Strike shows early promise for replicating Orocobre’s lithium success in Argentina
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Special Report: Besides having some potentially lucrative iron ore projects, Strike Resources also has a lithium project that could rival Orocobre’s Salar de Olaroz mine in Argentina.
Strike’s (ASX:SRK) project is located in the heart of South America’s “Lithium Triangle”, on the same Salar (salt lake) as Orocobre’s (ASX:ORE) operation.
The region is host to the world’s largest reserves of lithium, and Argentina is the world’s third largest producer of lithium after Australia and Chile.
Strike managing director William Johnson says the company’s Solaroz project has the potential to host a similar resource to Orocobre’s mine.
Orocobre’s Salar de Olaroz has a measured and indicated resource of 6.4 million tonnes of lithium carbonate equivalent (LCE), which is capable of sustaining current continuous production for 40-plus years, with only about 15 per cent of the defined resource extracted.
Strike has 12,000 hectares of concessions adjacent to Orocobre and TSX-listed Lithium Americas.
“Solaroz offers significant upside potential, given its location next to Orocobre’s producing project,” Johnson said.
Solaroz is a brine project, which has significant advantages when compared to hard rock lithium deposits.
Lithium is mined from two main sources — hard rock (hosted in spodumene ore) and brine (lithium-enriched saltwater).
Most of the world’s lithium supply currently comes from brine projects, and those in Argentina are among the lowest on the LCE cost curve.
This is because the operating costs of brine projects are lower, and the production process is much simpler and more environmentally friendly.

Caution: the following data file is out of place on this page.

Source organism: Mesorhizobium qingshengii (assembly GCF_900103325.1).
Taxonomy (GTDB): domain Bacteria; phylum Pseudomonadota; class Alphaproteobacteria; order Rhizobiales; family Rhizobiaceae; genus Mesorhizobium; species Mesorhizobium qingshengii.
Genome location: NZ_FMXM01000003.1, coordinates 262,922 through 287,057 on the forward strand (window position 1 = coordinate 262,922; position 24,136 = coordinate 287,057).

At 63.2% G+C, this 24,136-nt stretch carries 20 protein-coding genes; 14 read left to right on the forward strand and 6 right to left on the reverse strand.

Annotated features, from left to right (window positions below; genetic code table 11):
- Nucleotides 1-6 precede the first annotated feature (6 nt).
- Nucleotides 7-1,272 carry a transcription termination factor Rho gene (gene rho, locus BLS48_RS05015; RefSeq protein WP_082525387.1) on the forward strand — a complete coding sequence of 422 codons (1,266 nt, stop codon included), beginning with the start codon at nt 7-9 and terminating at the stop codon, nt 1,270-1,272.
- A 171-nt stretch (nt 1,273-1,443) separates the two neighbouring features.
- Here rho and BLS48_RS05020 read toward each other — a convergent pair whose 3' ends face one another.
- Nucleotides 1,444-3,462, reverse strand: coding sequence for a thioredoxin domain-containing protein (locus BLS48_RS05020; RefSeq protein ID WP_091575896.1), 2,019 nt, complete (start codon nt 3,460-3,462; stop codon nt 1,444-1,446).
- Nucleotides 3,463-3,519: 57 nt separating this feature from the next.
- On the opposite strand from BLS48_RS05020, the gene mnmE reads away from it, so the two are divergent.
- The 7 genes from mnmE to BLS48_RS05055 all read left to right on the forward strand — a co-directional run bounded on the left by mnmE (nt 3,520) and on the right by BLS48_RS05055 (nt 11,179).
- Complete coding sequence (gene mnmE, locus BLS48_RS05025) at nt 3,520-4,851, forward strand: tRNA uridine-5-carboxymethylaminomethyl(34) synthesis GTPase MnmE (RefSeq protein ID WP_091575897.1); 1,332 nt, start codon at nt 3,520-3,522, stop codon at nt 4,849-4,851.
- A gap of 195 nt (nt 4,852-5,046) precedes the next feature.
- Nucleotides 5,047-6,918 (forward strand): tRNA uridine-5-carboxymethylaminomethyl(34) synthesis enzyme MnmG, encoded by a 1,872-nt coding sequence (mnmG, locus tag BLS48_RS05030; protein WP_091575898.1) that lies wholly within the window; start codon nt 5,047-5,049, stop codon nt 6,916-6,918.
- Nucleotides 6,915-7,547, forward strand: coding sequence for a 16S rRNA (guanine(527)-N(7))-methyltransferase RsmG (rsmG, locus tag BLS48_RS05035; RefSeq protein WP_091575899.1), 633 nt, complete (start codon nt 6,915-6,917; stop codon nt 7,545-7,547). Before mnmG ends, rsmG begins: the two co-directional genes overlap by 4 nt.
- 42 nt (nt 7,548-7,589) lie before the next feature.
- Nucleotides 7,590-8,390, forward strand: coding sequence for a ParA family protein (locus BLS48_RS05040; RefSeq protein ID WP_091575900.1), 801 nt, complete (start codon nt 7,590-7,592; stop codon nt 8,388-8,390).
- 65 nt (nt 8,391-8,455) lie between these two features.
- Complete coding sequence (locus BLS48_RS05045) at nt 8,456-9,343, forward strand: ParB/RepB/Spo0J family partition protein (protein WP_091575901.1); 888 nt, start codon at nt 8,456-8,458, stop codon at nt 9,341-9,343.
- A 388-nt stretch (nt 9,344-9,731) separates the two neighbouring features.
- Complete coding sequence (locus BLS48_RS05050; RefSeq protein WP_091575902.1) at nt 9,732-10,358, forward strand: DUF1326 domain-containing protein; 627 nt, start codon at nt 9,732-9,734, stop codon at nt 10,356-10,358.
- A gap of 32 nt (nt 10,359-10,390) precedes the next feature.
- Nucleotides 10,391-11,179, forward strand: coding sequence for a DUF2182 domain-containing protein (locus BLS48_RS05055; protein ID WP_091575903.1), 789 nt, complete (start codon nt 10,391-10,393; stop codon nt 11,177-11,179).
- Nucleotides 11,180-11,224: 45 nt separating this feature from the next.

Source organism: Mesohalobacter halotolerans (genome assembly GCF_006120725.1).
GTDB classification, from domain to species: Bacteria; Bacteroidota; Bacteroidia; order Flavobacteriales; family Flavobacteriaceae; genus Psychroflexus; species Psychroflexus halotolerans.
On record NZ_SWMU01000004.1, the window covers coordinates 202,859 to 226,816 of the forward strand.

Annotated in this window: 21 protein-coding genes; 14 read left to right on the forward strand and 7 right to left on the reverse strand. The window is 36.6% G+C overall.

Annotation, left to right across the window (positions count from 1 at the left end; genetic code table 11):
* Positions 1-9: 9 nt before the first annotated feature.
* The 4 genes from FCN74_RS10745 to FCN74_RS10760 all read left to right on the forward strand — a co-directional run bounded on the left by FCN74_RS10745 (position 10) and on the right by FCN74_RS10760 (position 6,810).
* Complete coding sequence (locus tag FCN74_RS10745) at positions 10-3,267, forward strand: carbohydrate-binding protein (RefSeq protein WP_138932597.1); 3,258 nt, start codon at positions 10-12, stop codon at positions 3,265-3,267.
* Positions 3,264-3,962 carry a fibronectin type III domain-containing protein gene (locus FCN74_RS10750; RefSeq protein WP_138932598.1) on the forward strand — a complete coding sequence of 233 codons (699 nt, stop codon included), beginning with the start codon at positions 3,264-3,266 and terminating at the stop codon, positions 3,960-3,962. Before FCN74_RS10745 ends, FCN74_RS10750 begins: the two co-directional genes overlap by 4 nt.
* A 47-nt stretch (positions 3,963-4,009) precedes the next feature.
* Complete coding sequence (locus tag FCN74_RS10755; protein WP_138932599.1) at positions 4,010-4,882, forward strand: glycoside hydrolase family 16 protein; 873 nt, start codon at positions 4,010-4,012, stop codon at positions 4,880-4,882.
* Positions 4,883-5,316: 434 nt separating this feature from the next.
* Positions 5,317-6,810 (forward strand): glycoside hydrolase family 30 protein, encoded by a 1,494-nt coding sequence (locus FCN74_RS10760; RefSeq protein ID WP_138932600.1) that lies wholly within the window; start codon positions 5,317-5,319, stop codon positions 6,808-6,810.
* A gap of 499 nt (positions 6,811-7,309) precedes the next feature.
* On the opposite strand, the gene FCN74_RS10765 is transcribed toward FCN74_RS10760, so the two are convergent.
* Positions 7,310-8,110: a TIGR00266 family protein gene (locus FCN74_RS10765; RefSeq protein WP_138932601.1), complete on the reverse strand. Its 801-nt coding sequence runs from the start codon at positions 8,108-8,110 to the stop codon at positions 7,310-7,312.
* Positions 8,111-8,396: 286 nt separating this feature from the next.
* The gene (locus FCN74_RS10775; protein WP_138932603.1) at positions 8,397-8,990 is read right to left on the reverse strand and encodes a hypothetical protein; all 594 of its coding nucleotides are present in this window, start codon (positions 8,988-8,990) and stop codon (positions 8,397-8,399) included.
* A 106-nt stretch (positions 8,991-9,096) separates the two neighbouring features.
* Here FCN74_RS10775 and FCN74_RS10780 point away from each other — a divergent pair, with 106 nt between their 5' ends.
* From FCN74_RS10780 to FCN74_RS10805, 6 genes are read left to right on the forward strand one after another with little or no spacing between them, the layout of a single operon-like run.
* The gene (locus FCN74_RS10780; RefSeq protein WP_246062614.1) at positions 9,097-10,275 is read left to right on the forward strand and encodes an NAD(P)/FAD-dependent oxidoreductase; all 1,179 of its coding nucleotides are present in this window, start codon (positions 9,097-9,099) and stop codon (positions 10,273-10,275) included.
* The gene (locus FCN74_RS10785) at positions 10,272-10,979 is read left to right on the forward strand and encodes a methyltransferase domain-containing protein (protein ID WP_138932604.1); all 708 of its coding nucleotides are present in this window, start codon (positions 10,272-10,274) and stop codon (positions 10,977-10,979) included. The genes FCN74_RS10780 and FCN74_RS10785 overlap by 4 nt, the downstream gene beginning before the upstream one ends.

Strike believes that its Solaroz project overlays the same lithium brine-rich aquifer targeted by Orocobre.
The company plans to ramp up exploration activity in Argentina towards the end of the year as environmental approvals are secured.
Strike also has one of the highest-grade deposits of graphite in the world owned by an ASX-listed company.
It has a 70 per cent stake in the Burke graphite deposit in Queensland, which so far hosts a resource of 6.3 million tonnes at 16 per cent total graphitic carbon (TGC) for 1 million tonnes of contained graphite.
That includes 2.3 million tonnes at 20.6 per cent TGC for 464,000 tonnes of contained graphite.
In terms of grade, the project ranks just behind Walkabout Resources’ (ASX:WKT) Lindi Jumbo project in Tanzania – placing it fifth on the list.
Australian government-backed CSIRO has already confirmed that Strike’s graphite is suitable for use in lithium-ion batteries.
The Burke project also has the added advantage of being located in a low sovereign risk jurisdiction when compared to most other graphite projects, particularly those in Africa.
Strike is well placed to take advantage of the rapidly rising demand for lithium and graphite thanks to the booming electric vehicle industry.
While prices for lithium and cobalt products have continued to fall, “long term demand projections haven’t budged and are still very much intact”, according to lithium expert Chris Berry.
The consensus is that demand for LCE will still rise to 1 million tonnes per annum, it will just take a little longer than the originally expected 2025 timeframe.
A typical 60 kilowatt-hour EV battery requires about 50kg of LCE and 50kg of graphite.
In 2018 there were just 2 million EVs on the roads, but by 2030 that is projected to reach 30 million.